SACKING staff at the Port of Hastings Development Authority has seen millions of dollars “lost” to Hastings, according to Opposition leader Matthew Guy.
Speaking to journalists in Frankston last week Mr Guy said 55 jobs had gone and payouts “will cost millions”.
A news release from Opposition ports spokesman David Hodgett said the state government had paid out $2.64 million to 17 staff made redundant at the planning authority.
“That works out to an average redundancy payment of over $155,000 a worker,” Mr Hodgett stated in a news release.
“These 17 jobs should never have been lost because a second container port is critical for Victoria’s economic future.”
The downsizing of the development authority – formed by the previous government when Mr Hodgett was ports minister – came soon after Labor’s election win and its decision to lease out the Port of Melbourne for 50 years, effectively mothballing plans for a major container port at Hastings.
Instead, the Labor government has earmarked Hastings as a “bulk” port for ships delivering and collecting petroleum products, natural gas and, possibly brown coal.
The government is also giving Infrastructure Victoria the job of investigating whether a container port is eventually best built at Bay West, north of Geelong in Port Phillip, or Hastings.
Backing for a container port at Hastings continues to come from Mornington Peninsula and Frankston councils, but is being opposed by the Shire of Bass, which borders Western Port.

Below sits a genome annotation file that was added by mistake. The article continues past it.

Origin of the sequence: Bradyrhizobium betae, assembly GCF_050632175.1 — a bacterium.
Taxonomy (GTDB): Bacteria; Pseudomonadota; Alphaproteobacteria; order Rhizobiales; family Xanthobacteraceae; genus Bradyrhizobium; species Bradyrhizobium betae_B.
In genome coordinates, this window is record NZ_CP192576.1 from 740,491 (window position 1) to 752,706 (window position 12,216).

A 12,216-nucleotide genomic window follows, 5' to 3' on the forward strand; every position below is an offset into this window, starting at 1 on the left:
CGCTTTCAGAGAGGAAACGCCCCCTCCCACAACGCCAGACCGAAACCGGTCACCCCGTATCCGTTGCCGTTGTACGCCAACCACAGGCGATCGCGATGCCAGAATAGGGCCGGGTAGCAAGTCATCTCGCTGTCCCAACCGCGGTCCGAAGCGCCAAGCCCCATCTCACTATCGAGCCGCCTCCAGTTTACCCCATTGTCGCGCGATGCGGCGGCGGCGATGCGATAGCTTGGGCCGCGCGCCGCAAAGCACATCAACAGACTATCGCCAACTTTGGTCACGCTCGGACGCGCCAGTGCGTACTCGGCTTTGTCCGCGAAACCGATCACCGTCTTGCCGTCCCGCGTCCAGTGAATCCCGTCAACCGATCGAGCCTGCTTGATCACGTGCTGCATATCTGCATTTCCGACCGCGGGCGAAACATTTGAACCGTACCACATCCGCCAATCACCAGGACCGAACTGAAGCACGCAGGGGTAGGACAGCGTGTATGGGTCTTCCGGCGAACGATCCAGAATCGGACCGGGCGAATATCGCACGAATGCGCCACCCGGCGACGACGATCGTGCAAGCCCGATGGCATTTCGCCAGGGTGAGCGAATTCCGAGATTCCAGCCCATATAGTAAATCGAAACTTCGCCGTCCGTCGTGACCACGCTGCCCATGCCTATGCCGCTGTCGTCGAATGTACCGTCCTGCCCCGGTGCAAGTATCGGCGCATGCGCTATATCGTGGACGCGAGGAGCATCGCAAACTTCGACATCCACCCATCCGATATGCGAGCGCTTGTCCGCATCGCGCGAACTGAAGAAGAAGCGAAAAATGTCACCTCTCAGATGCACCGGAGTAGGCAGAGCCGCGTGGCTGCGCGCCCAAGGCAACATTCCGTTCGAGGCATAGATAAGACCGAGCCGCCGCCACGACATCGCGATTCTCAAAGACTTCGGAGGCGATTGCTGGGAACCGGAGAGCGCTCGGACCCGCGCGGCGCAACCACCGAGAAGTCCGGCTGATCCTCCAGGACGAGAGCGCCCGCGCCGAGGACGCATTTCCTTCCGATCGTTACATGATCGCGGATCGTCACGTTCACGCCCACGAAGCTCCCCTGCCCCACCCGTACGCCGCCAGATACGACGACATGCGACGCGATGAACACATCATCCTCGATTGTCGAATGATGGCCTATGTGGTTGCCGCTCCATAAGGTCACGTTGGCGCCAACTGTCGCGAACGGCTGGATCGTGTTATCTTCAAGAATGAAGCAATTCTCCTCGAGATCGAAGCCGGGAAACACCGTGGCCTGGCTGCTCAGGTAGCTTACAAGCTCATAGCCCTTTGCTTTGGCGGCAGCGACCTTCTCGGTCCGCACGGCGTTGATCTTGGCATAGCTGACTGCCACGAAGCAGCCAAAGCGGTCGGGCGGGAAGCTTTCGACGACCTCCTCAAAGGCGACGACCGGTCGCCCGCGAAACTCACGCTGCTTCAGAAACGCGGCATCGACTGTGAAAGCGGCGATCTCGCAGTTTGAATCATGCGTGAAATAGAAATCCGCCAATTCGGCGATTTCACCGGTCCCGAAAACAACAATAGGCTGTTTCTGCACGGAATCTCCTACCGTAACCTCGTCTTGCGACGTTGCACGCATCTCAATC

The three municipalities are part of the new South East Melbourne Group of Councils (SEM) lobbying the government on a range of issues, including business investment, jobs, public safety and education.
Despite Bass’s opposition, a container port for Hastings is included in SEM’s regional plan, along with planning for a major airport.
The other four councils in the SEM group are Kingston, Casey, Cardinia and Greater Dandenong.
Both the Mornington Peninsula and Bass councils have written separately to the government, one (the peninsula) calling for the establishment of a “green” container port at Hastings and the other (Bass) opposing any expansion of the port.
Frankston has promoted itself as being ideally suited to be the commercial centre for and expanded Port of Hastings. Its mayor, Cr Sandra Mayer, as the inaugural head of SEM, issued a news release stating “30 per cent of all shipping containers from the Port of Melbourne end up in south east Melbourne, so development linked to tourism and shipping are certainly areas we will be pushing hard, including the Port of Hastings expansion”.
Mr Guy, when criticising the government virtually disbanding the Port of Hastings Development Authority, said the container port would have been a “boon for jobs on the Mornington Peninsula and south eastern suburbs”.
“The Port of Hastings should be on the [government’s] agenda. Melbourne needs planning to begin for a second container port,” he said.